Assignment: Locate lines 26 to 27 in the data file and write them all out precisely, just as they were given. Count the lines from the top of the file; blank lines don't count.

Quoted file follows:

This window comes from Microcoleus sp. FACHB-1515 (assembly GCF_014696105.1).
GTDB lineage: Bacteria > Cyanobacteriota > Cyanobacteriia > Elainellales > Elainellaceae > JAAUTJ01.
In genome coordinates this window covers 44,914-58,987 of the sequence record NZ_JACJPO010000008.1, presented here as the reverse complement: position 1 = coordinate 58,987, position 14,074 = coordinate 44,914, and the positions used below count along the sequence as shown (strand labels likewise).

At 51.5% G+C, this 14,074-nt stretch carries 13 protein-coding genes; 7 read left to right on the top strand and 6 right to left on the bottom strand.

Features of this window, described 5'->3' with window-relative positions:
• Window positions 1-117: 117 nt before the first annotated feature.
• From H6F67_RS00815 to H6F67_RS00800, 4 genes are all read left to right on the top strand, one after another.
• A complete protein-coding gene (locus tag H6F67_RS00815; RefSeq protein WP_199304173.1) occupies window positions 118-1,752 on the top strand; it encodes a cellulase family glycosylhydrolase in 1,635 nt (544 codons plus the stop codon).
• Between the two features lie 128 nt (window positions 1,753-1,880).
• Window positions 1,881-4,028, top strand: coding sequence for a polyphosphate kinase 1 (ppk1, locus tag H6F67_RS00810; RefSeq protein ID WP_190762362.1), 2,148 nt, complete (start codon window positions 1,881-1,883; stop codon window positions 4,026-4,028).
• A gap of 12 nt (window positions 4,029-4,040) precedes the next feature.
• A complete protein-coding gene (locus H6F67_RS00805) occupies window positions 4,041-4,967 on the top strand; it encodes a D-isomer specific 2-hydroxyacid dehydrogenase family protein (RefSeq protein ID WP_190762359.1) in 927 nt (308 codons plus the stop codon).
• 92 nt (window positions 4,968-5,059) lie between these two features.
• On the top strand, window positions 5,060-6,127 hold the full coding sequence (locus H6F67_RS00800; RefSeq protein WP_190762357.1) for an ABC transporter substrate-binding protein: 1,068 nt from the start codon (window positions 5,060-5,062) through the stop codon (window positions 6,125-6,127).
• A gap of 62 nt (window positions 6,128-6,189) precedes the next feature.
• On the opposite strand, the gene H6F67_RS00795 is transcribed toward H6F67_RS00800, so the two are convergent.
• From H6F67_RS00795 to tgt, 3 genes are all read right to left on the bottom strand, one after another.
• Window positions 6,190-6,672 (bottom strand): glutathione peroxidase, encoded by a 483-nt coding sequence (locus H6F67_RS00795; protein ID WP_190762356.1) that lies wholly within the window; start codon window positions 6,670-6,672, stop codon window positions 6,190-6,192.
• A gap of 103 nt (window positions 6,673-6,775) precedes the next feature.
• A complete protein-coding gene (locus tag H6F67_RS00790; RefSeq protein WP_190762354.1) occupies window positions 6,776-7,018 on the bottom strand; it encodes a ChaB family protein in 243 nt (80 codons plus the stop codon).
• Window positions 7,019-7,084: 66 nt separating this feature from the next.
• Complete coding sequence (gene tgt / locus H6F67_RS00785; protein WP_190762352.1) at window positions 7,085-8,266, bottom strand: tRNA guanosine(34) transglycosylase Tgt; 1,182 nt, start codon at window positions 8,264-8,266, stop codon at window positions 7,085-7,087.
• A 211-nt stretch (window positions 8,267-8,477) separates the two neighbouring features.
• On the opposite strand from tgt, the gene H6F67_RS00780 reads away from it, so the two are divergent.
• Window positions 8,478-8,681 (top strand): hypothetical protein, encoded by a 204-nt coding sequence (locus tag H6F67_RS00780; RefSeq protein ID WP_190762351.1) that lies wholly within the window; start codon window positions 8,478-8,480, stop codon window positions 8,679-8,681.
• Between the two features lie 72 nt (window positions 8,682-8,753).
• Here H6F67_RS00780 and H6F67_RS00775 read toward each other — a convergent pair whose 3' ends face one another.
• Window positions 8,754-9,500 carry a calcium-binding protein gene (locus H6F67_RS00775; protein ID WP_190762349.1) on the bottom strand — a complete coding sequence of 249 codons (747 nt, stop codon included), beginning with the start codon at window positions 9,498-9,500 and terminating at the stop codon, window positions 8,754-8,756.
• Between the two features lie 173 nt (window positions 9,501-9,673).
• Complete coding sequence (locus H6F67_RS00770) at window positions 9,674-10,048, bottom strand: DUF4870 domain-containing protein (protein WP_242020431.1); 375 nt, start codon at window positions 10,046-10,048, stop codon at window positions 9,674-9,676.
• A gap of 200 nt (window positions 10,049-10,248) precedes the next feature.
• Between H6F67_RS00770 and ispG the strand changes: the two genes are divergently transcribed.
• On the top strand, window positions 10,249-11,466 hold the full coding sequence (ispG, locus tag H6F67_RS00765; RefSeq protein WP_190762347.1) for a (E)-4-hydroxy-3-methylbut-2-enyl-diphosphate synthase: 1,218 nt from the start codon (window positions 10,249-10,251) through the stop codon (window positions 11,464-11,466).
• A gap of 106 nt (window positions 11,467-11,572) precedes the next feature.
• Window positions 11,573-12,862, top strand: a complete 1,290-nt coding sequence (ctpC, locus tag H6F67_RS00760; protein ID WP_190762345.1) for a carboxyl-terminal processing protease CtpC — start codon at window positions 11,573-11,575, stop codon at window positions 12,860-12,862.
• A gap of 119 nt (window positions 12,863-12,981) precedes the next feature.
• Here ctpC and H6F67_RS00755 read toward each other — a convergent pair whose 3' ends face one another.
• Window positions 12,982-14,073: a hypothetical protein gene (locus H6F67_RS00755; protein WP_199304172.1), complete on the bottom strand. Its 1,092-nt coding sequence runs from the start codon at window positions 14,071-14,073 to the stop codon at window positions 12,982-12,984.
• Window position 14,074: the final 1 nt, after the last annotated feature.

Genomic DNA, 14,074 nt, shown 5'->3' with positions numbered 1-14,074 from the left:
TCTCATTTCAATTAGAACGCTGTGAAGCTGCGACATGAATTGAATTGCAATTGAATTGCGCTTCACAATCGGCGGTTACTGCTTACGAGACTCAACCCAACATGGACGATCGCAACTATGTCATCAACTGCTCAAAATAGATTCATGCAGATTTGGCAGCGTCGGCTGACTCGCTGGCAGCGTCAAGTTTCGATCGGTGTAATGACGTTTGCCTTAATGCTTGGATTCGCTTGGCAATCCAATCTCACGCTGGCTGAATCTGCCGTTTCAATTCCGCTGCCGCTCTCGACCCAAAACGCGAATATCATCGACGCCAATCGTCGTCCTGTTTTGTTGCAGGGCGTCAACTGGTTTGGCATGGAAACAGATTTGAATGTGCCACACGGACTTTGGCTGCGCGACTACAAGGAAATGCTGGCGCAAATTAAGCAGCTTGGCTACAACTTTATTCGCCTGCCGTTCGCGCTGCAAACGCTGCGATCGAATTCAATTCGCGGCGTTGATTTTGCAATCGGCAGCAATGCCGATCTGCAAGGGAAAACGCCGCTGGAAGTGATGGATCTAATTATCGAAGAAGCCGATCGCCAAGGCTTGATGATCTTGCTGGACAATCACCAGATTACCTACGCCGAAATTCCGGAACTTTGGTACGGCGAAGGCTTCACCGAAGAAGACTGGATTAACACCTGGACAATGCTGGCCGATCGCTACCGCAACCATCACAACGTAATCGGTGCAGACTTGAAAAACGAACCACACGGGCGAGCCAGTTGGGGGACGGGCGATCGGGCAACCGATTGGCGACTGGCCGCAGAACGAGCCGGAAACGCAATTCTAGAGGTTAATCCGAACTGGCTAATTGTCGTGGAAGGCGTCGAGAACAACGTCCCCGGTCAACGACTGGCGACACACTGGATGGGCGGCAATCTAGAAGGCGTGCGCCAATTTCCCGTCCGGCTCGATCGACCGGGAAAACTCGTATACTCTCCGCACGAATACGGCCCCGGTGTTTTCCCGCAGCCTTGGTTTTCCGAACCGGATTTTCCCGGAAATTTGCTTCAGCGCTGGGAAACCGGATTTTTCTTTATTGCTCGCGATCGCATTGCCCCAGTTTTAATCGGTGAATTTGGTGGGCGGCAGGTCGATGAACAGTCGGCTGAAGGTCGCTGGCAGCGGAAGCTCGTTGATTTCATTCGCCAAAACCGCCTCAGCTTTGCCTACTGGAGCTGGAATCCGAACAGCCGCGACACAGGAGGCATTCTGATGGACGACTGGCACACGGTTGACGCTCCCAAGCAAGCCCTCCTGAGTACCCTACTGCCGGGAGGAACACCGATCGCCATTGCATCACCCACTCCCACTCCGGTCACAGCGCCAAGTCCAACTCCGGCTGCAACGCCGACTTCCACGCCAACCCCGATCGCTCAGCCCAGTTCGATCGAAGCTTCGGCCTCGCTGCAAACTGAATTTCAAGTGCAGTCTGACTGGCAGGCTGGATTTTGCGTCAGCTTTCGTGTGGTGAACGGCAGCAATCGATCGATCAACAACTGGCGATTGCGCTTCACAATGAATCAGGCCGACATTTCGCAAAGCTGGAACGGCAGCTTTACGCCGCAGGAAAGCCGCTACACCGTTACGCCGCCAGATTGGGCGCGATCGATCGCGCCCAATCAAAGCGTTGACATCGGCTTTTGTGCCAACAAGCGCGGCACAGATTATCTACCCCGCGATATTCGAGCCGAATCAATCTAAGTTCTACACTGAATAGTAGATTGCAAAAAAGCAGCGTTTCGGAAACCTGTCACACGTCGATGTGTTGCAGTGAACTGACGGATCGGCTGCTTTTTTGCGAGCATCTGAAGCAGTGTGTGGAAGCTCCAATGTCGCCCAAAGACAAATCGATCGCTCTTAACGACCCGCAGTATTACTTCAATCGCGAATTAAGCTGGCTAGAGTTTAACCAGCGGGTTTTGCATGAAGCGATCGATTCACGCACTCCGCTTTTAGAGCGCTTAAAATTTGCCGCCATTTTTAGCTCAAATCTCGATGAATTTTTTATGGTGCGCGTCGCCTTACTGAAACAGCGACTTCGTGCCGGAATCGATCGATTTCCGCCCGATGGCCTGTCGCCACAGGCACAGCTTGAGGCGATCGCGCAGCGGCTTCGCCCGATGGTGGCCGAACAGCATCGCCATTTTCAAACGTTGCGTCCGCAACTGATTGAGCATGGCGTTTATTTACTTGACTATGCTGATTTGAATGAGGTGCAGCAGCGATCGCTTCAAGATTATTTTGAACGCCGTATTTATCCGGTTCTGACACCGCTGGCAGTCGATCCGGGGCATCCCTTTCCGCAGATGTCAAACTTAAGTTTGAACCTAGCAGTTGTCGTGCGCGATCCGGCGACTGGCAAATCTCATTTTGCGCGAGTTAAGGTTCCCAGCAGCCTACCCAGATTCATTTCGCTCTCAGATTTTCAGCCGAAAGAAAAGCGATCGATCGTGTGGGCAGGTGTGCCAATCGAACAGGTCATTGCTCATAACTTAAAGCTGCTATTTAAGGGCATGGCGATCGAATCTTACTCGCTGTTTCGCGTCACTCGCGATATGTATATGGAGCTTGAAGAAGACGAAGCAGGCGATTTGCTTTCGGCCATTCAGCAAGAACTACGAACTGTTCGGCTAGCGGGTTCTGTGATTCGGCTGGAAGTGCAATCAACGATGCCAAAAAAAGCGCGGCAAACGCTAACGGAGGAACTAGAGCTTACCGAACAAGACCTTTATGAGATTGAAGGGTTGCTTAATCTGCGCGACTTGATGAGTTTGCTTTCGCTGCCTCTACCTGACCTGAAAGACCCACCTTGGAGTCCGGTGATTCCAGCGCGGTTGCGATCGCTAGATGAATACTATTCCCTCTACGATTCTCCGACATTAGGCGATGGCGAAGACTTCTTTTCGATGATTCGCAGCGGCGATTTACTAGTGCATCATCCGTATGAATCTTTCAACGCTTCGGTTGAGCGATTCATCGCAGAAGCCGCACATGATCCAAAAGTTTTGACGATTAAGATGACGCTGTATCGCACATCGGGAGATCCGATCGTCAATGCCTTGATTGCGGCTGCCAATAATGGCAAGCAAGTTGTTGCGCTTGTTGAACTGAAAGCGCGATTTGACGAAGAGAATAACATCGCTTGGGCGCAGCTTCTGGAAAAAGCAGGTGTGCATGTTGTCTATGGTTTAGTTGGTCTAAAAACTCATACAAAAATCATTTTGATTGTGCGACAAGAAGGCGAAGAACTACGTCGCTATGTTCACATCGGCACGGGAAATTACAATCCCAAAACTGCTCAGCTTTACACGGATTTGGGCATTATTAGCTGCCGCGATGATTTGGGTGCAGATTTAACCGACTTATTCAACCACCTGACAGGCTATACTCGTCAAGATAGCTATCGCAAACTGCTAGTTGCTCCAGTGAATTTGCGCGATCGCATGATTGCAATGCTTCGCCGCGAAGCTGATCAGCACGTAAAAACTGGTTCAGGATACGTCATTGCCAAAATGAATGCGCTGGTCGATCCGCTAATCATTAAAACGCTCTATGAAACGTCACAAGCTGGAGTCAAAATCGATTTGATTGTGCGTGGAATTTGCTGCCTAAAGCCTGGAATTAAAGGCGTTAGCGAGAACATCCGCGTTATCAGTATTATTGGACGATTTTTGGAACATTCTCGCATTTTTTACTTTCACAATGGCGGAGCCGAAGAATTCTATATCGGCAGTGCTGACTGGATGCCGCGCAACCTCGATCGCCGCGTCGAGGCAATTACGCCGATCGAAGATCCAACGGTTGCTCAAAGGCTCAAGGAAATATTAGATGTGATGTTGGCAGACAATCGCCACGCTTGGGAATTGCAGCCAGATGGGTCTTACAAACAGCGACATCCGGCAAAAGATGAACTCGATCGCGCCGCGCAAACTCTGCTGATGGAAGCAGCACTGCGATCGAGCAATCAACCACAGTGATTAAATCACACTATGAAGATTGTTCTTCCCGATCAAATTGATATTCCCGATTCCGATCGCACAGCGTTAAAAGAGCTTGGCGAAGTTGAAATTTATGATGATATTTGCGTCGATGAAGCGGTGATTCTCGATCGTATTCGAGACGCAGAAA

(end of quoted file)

• Between the two features lie 72 nt (window positions 8,682-8,753).
• Here H6F67_RS00780 and H6F67_RS00775 read toward each other — a convergent pair whose 3' ends face one another.